Economics Student selected for the 7th Lindau Meeting on Economic SciencesThursday 21 May 2020
We are proud to announce that Karmini Sharma, a PhD student in the Department of Economics, has been selected as one of the qualified Young Economists for the 7th Lindau Meeting on Economic Sciences.
As one of the 373 Young Economists from 60 countries she can look forward to participating in two prestigious events: the 7th Lindau Meeting on Economic Sciences in August 2021 and the interdisciplinary Online Science Days 2020.
The Lindau Meetings on Economic Sciences, founded in 1951, bring together young economists and Laureates of the Sveriges Riksbank Prize in Economic Sciences in Memory of Alfred Nobel and have developed into a unique international scientific forum with some 35,000 PhD students and post-docs having taken part over the years.
The Lindau Meeting on Economic Sciences is held every three years and the next event will take place on Lake Constance in 2021 (postponed from 2020 due to Covid-19). The Online Science Days 2020 which are due to take place this summer will enable the Young Economists, including Karmini, to exchange their knowledge and ideas in online lectures and discussions.
Karmini’s research focuses on development and experimental economics and the economics of gender. She is grateful to her supervisors who have nominated her for the 7th Lindau Meeting - Professor James Fenske and Dr Clément Imbert and she has commented: “It was a pleasant surprise to be nominated, amidst the lockdown. I would like to thank my supervisors: Clement Imbert and James Fenske for their constant solid support as without them, it would have not been possible!"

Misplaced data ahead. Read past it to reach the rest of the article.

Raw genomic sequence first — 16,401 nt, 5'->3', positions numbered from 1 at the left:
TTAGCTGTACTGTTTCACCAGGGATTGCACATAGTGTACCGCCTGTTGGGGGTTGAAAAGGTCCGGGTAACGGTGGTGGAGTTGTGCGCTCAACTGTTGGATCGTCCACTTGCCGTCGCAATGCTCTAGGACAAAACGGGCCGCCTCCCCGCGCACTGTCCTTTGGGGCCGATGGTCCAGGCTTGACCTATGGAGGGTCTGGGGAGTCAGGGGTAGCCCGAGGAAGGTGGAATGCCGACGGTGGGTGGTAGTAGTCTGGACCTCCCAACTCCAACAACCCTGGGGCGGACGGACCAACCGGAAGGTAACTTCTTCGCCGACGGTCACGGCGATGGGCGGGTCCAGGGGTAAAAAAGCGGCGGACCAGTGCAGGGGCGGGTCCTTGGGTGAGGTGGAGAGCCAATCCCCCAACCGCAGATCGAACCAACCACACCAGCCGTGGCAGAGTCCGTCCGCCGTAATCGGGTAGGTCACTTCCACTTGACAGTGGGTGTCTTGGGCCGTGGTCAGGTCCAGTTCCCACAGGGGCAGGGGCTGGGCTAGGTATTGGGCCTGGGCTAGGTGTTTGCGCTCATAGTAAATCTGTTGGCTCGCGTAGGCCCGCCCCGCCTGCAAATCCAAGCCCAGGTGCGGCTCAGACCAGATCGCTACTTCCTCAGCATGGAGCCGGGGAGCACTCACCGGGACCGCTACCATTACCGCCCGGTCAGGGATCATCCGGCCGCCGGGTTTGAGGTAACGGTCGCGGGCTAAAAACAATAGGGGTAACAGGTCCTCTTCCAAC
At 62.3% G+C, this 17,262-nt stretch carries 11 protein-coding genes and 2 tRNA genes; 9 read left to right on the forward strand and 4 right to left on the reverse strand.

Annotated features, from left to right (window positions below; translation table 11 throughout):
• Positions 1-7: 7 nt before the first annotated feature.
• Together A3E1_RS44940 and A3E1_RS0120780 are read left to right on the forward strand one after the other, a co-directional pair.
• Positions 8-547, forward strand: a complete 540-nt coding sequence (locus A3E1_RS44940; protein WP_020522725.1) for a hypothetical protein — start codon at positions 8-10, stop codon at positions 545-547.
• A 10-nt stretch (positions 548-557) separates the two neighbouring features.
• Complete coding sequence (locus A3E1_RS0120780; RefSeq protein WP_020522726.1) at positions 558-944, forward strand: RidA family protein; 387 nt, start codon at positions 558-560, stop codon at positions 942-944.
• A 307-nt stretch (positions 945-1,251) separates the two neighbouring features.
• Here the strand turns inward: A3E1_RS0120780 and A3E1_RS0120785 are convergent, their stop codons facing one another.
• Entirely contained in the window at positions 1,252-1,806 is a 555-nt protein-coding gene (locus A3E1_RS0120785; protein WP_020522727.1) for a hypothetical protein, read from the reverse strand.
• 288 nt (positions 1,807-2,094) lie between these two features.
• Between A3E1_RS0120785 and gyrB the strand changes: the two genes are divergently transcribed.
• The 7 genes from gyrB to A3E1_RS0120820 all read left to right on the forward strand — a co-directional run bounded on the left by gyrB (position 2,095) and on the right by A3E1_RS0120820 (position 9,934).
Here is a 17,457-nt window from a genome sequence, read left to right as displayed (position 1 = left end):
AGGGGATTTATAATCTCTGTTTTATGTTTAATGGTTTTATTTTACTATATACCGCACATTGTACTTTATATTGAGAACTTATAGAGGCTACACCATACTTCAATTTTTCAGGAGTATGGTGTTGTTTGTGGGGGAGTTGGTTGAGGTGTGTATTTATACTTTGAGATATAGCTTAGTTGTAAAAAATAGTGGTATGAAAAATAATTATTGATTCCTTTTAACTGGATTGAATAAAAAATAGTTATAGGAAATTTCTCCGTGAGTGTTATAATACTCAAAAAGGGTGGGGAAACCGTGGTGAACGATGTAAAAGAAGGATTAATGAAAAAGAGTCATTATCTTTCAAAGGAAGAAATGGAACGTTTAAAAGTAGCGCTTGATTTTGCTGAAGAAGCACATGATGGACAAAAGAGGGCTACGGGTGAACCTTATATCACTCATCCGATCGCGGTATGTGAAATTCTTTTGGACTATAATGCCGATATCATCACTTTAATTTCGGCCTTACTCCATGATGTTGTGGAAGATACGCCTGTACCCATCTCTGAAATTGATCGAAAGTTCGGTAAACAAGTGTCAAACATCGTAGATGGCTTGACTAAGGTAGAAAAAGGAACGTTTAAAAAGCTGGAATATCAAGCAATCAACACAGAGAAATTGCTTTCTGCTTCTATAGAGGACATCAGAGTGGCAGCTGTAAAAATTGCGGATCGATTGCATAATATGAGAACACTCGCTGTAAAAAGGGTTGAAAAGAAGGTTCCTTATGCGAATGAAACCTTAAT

Professor James Fenske has praised Karmini’s research work: "Karmini has an exciting research portfolio of randomized interventions and laboratory experiments tied together by themes of gender and development. Her job market paper experimentally evaluates interventions aimed at tackling sexual harassment in Delhi colleges. Her other work informs our understanding of how women seek feedback, how their work is judged by others, and how their perceptions of their work and schooling environments shape the decisions they make, based on lab experiments carried out in Delhi and Warwick. What Karmini has accomplished during her PhD has been nothing short of remarkable."
Her working paper, with James Fenske and Alessandro Castagnetti, published as CAGE Working Paper 452-2020 is available here: Attribution Bias by Gender: Evidence from a Laboratory Experiment
Further information about the Lindau Meetings